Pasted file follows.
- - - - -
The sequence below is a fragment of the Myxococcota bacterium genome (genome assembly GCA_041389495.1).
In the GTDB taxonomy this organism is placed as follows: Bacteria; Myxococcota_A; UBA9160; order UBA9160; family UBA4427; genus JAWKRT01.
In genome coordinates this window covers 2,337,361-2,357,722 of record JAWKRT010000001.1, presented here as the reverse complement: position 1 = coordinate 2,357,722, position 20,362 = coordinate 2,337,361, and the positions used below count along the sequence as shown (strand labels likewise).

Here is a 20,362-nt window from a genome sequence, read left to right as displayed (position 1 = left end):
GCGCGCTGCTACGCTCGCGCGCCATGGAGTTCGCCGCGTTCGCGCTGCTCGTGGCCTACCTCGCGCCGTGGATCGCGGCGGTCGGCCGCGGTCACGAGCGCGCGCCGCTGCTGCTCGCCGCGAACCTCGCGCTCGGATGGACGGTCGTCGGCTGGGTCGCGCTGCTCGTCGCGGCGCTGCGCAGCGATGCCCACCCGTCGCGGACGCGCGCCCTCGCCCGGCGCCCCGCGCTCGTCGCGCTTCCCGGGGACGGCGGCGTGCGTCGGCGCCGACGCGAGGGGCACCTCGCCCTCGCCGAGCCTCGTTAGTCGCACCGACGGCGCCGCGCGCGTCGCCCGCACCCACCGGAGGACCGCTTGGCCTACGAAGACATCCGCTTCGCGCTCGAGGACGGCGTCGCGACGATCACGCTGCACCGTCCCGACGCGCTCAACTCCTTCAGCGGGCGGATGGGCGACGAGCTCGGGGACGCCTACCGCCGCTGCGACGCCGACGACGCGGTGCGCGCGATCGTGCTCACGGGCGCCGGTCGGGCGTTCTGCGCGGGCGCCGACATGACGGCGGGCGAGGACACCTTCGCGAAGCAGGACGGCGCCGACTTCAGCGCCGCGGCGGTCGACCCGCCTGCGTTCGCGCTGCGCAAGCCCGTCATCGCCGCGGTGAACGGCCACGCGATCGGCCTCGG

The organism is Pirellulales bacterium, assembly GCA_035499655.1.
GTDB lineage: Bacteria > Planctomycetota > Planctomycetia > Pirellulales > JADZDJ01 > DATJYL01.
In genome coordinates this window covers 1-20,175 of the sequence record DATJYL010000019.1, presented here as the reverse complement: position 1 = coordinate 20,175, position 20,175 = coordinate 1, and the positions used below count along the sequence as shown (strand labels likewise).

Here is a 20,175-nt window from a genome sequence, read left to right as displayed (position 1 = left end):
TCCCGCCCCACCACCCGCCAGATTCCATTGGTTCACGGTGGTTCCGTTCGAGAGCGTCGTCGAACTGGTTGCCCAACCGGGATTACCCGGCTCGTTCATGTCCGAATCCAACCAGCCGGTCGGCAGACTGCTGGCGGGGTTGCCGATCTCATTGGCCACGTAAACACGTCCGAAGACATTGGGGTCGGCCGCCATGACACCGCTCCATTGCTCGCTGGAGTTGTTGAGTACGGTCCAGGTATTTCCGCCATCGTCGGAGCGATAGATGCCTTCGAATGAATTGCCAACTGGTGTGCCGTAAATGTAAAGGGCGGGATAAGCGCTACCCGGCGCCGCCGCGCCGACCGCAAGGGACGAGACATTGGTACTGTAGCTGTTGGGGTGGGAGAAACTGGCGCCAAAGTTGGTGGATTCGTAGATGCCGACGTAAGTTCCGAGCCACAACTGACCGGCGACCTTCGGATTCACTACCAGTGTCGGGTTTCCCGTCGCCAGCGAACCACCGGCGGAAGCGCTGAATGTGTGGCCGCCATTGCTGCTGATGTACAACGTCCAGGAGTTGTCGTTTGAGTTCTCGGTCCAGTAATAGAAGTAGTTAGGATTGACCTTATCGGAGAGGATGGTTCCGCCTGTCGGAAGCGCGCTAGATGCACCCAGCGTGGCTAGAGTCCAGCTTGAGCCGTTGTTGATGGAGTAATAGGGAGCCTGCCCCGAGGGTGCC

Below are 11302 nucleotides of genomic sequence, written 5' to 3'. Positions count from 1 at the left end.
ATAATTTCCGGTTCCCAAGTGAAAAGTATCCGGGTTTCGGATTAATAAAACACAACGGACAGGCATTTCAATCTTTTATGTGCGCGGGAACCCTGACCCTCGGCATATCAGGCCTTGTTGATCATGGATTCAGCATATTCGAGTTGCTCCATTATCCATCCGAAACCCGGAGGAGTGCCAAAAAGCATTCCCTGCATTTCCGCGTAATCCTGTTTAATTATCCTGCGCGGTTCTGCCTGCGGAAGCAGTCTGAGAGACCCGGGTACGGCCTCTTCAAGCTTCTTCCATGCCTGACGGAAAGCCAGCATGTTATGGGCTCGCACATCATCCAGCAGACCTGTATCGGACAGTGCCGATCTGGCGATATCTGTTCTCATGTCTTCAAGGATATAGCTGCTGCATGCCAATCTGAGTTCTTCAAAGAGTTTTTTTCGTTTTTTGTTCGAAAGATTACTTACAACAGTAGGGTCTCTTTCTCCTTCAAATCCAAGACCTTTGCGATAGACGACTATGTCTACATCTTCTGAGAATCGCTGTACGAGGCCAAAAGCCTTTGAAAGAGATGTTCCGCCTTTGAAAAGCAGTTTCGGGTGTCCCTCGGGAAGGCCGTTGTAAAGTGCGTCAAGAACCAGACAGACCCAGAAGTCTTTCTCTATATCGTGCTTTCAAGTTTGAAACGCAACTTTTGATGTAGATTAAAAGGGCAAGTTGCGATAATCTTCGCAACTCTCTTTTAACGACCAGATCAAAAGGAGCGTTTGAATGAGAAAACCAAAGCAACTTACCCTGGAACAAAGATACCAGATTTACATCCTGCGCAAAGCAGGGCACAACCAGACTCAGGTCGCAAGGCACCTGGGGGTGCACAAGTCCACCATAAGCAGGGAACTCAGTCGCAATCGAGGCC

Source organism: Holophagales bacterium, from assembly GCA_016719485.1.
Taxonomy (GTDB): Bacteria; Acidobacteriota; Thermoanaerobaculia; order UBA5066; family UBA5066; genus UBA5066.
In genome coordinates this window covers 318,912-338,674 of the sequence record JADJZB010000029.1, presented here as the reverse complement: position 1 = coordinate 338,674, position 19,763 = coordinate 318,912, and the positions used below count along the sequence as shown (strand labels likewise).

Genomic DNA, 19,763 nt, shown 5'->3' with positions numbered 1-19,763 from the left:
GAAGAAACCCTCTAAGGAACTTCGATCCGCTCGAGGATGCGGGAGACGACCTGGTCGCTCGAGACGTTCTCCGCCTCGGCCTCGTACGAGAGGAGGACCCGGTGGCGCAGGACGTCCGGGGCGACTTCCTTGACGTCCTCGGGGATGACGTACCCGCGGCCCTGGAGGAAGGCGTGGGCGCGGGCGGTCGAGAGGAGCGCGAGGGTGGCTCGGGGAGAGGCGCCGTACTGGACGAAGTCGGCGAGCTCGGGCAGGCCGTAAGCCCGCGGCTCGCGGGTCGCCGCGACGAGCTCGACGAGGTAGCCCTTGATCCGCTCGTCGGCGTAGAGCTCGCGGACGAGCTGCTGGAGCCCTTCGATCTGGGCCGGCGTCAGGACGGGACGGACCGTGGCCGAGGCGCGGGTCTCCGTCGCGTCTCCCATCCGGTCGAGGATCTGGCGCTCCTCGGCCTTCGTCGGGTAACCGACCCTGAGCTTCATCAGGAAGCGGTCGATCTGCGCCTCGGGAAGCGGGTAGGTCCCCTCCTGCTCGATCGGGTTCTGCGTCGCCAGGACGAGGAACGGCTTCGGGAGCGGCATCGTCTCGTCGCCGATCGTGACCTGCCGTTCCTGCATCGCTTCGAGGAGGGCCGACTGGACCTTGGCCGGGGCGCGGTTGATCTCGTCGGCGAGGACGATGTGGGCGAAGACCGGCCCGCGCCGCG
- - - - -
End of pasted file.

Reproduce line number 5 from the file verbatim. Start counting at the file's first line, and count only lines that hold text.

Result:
GCGCGCTGCTACGCTCGCGCGCCATGGAGTTCGCCGCGTTCGCGCTGCTCGTGGCCTACCTCGCGCCGTGGATCGCGGCGGTCGGCCGCGGTCACGAGCGCGCGCCGCTGCTGCTCGCCGCGAACCTCGCGCTCGGATGGACGGTCGTCGGCTGGGTCGCGCTGCTCGTCGCGGCGCTGCGCAGCGATGCCCACCCGTCGCGGACGCGCGCCCTCGCCCGGCGCCCCGCGCTCGTCGCGCTTCCCGGGGACGGCGGCGTGCGTCGGCGCCGACGCGAGGGGCACCTCGCCCTCGCCGAGCCTCGTTAGTCGCACCGACGGCGCCGCGCGCGTCGCCCGCACCCACCGGAGGACCGCTTGGCCTACGAAGACATCCGCTTCGCGCTCGAGGACGGCGTCGCGACGATCACGCTGCACCGTCCCGACGCGCTCAACTCCTTCAGCGGGCGGATGGGCGACGAGCTCGGGGACGCCTACCGCCGCTGCGACGCCGACGACGCGGTGCGCGCGATCGTGCTCACGGGCGCCGGTCGGGCGTTCTGCGCGGGCGCCGACATGACGGCGGGCGAGGACACCTTCGCGAAGCAGGACGGCGCCGACTTCAGCGCCGCGGCGGTCGACCCGCCTGCGTTCGCGCTGCGCAAGCCCGTCATCGCCGCGGTGAACGGCCACGCGATCGGCCTCGG